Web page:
Like a lot of scientists, I’ve got a little bit of imposter syndrome. I’m secretly* afraid that my colleagues will discover that I’m not actually very good at what I do and that I don’t belong in science. (To be clear: strictly intellectually, I understand that I’m not really an imposter; but that has almost nothing to do with how I feel.) I have this worry about my research, about my writing book, and even about my blogging. At some point in the writing of nearly every new post, I find myself thinking “I’ll be embarrassed if people read this”. (A while ago, I connected this to introversion, but I don’t think it’s just that.)
There seem to be two really useful ways to deal with imposter syndrome. One is to admit that you feel it, and I’ve just done that. The other is to recognize good work that you’ve done. I was scrolling down the list of posts here on Scientist Sees Squirrel the other day, and I realized there are a few posts I’m actually rather proud of. Three I’d rank near the top:
- “Universities that did not hire me: a chronicle of absolutely normal rejection”. This is mostly a list of the many, many academic jobs I’ve applied to but not gotten. There’s no clever writing or in-depth analysis, just the message that if you’ve been rejected for a job, you’re not alone.
- “Persistence in publishing: the Tubthumping strategy”. This one’s a reflection on having papers repeatedly rejected, and on the strategy that gets them published anyway.
- “Don’t fear falling at the edge of knowledge”. This piece never uses the term “imposter syndrome” but is nonetheless about it – in particular, about the fear I used to feel about giving talks. It’s the one part of my imposteriness I’ve managed to (mostly) overcome, and I suggest some thinking about the nature of science that calms my fears and might calm similar fears in others.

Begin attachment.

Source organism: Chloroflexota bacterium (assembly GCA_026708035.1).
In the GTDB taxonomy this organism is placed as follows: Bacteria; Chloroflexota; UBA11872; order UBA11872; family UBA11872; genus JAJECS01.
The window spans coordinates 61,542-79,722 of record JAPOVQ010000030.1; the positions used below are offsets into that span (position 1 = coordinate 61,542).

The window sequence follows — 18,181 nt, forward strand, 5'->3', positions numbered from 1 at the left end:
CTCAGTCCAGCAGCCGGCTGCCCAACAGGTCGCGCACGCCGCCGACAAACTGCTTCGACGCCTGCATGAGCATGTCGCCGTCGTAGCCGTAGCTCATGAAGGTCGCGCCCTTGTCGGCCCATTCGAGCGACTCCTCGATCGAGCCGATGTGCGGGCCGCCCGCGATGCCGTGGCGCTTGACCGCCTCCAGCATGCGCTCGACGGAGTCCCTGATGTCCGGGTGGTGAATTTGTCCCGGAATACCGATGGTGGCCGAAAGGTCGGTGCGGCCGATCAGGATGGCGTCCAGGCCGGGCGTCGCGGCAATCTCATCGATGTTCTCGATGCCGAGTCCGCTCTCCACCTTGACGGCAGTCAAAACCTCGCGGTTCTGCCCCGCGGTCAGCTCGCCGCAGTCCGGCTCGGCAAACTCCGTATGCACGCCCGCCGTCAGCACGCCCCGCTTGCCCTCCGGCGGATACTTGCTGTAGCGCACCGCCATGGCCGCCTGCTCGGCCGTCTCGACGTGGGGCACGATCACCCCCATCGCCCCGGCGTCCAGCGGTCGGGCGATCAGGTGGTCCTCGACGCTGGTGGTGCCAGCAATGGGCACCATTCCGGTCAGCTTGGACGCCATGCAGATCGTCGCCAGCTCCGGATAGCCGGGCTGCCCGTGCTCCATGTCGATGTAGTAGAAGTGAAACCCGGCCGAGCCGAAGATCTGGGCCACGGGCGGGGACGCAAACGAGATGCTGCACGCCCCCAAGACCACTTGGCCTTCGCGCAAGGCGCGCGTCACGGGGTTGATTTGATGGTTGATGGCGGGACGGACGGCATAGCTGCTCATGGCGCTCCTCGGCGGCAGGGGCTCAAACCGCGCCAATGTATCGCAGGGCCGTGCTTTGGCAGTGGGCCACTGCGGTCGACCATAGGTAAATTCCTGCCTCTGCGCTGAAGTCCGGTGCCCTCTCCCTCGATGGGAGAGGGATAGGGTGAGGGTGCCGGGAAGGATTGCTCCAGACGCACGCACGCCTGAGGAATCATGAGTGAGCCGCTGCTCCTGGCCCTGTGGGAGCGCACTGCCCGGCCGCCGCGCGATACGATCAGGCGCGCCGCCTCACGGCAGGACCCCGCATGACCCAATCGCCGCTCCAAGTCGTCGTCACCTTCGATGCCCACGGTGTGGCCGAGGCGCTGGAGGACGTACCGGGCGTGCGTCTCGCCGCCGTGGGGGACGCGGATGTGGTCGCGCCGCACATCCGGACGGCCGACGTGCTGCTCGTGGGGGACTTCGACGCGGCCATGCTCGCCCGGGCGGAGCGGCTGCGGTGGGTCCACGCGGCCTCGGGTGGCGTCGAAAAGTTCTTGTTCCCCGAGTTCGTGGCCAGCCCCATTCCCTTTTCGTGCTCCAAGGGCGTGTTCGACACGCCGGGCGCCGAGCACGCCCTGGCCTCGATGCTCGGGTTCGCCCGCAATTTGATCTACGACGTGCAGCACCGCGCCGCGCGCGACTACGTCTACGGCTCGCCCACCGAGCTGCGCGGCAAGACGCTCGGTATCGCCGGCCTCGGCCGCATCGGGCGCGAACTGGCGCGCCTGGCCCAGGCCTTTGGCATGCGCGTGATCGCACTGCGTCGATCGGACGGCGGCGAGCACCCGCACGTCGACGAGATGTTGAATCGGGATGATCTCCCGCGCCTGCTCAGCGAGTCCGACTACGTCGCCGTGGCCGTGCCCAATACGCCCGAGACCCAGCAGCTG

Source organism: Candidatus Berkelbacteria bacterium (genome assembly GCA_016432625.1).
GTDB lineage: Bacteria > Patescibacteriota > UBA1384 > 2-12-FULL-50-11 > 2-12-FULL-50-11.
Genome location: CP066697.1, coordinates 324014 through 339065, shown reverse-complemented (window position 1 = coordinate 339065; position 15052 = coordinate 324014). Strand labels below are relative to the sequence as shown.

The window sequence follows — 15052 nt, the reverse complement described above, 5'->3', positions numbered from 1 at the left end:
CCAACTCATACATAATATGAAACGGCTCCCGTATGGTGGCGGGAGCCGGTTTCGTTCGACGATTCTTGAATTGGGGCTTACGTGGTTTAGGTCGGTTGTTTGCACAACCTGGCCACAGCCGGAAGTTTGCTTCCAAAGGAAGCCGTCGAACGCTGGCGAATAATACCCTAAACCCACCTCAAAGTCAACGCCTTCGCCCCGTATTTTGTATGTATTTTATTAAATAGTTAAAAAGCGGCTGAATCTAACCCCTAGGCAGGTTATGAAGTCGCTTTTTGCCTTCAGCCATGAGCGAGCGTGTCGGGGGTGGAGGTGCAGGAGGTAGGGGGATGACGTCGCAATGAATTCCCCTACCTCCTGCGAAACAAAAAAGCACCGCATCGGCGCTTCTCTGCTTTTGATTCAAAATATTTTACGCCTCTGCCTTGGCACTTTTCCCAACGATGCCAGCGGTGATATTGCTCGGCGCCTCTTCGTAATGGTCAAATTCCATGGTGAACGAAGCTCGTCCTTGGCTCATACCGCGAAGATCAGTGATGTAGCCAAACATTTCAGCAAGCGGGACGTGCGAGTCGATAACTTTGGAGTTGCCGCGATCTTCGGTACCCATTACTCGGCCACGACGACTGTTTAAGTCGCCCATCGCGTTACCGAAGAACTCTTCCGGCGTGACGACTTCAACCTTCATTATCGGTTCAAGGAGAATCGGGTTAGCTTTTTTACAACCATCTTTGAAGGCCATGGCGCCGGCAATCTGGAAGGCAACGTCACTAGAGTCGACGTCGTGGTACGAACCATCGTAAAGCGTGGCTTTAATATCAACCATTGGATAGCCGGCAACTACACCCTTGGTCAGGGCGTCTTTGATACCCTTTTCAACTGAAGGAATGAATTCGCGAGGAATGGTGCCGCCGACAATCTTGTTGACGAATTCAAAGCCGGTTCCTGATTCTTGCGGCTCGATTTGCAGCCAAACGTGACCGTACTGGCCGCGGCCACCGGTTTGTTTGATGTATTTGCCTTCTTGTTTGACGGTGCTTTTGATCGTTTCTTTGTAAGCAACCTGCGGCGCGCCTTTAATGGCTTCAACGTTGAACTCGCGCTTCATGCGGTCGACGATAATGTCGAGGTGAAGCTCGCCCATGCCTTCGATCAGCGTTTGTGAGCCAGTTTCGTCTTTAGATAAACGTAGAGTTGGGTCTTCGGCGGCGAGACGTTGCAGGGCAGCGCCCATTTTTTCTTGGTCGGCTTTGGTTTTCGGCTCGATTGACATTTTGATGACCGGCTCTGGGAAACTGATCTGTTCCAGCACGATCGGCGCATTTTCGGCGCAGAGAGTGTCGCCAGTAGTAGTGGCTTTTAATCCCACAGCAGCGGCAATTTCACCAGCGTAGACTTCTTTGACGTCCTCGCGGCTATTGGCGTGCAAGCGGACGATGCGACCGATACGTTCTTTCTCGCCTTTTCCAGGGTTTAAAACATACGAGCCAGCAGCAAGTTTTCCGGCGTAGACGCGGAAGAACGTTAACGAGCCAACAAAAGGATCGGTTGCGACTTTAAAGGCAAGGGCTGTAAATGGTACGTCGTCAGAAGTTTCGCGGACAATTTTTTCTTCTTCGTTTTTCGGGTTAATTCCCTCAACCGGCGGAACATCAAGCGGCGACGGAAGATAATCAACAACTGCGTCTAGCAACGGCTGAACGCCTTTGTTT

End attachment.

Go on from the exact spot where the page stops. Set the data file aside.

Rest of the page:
The first two posts are about failure, and the third is about success, and so they might not seem to fit together. But in fact there’s a common theme: that all of us fail often, temporarily; but that those temporary failures are just a normal piece of succeeding in the longer term. They have to be, because what we’re doing in science is both novel and difficult. I think that’s an important message, and one I could have used hearing a few more times early in my career**. We can all use support and positive reinforcement in the face of our fears and our (short-term) failures. I’m proud that I found a way to enunciate this message, and that I’ve tried (by posting) to spread it as widely as I can.
Those three posts aren’t among my most popular (none is in the top five by all-time page views). But “what I’m proudest of” and “what’s been most popular” is not the same thing. My top-viewed post, by a wide margin, is “Why do we make statistics so hard for our students?”. It’s a decent post and I’m pleased that some folks have found it helpful – but among my statistics posts, I think “Is nearly significant ridiculous?” is much more interesting and makes a much less obvious point. It’s had less than 1/3 the views.
Which brings me to the last post I’ll mention: “Wonderful Latin names: Spurlingia darwini”. WordPress very conveniently displays a list of all my posts ranked by all-time page views, and Spurlingia sits forlornly way, way down near the bottom. And yet I’m actually rather proud of it (although I’ll admit its title is terrible***). It makes an important point about the way science happens, and makes it via some interesting history. I’ll have to return to that point in other posts, I guess, since nobody read Spurlingia. Let’s call that Persistence in blogposting: the Tubthumping strategy.
Anyway: impostery feelings or not, I’ve done some work I’m proud of. I bet you have too.
© Stephen Heard March 20, 2018
*^Well, not any more.
**^Oh, heck, who am I kidding? I could use hearing it a few more times these days, too, and I’m no longer anything close to early in my career.
***^I absolutely suck at titles. I’ve learned to defer to coauthors, to editors, and – if truth be told – to random pulls of Scrabble tiles from a bag. They all do better than me.